MAKE IT HAPPEN See northernterritory.com
THE HOT SPRINGS
The Peninsula Hot Springs on the Mornington Peninsula, Victoria.
IMMERSE YOURSELF Inspired by Japan's hot-springs culture, this Mornington Peninsula resort has pools fed by geothermal waters, and offers dozens of bathing experiences – even moonlight bathing for night owls. There's also a bath house, Turkish hammam, hydrotherapy pool and day spa. And if that isn't relaxing enough, yoga and meditation classes too. Just the place for a warm water escape in winter.
INSIDER TIP "If you're looking for a quiet, tranquil space then choose the Southern Terrace or Lakeside Pool," suggests Peninsula's founder Charles Davidson. "When lying back in the pools remember to look up, out or around to the surrounding environment."
MAKE IT HAPPEN See peninsulahotsprings.com
THE SWIMMING BATHS
MACCALLUM POOL, SYDNEY NSW
IMMERSE YOURSELF Hard to pick the best in a city of superlative bathing spots: Bondi's foamy lap pool, under-cliff Bronte and heritage-listed Wylie's baths are magnificent. But Maccallum Pool, though small and sometimes murky, has bang-on views of the harbour, Opera House and city skyline, yet remains one of Sydney's least-known baths. The diminutive 1920s architecture is cute, its timber deck a scenic suntrap on winter afternoons.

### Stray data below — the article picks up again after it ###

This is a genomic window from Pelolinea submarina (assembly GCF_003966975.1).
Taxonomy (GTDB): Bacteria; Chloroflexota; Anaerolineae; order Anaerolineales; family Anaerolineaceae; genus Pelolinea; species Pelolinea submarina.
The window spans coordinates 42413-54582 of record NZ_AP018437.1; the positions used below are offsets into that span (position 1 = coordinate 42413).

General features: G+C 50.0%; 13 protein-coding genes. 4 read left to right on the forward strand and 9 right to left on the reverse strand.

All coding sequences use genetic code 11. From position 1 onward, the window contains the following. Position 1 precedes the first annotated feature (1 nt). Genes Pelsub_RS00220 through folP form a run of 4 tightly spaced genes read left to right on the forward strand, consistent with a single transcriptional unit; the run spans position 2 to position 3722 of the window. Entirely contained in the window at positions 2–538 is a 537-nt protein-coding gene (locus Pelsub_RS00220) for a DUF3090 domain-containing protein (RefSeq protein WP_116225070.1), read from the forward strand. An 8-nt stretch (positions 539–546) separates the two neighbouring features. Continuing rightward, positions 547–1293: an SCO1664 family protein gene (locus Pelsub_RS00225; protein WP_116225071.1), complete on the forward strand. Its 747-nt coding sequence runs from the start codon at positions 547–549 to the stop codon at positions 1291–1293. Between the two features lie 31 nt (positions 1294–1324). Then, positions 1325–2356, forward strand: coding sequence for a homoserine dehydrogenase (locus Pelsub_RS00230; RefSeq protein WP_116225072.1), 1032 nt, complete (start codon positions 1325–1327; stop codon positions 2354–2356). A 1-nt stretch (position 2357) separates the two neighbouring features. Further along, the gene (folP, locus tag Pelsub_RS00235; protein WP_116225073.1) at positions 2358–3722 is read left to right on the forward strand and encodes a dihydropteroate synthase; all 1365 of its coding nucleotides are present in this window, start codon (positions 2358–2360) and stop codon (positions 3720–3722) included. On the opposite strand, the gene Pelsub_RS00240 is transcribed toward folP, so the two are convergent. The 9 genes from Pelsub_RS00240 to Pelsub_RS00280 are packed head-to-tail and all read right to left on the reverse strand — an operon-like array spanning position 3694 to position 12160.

INSIDER TIP "This place is no-frills; the only facility is an outdoor shower," says local resident Rosemary Martorano. "Bring a picnic, because the grassy perches of adjacent Cremorne Point walk have glorious harbour outlooks."
MAKE IT HAPPEN See sydney.com
THE DIVE REEF
Heron Island, Queensland. Photo: Tourism and Events Queensland/ Mark Fitz
HERON ISLAND, QLD
IMMERSE YOURSELF Much of the Barrier Reef has superb diving, but Heron Island off Rockhampton takes the crown with 20 nearby dive sites. You'll find more than half of Barrier Reef fish species here, and almost three-quarters of coral species. Shallow waters make it easy for snorkellers or novice divers. Two threatened turtle species hatch on the beaches between January and May.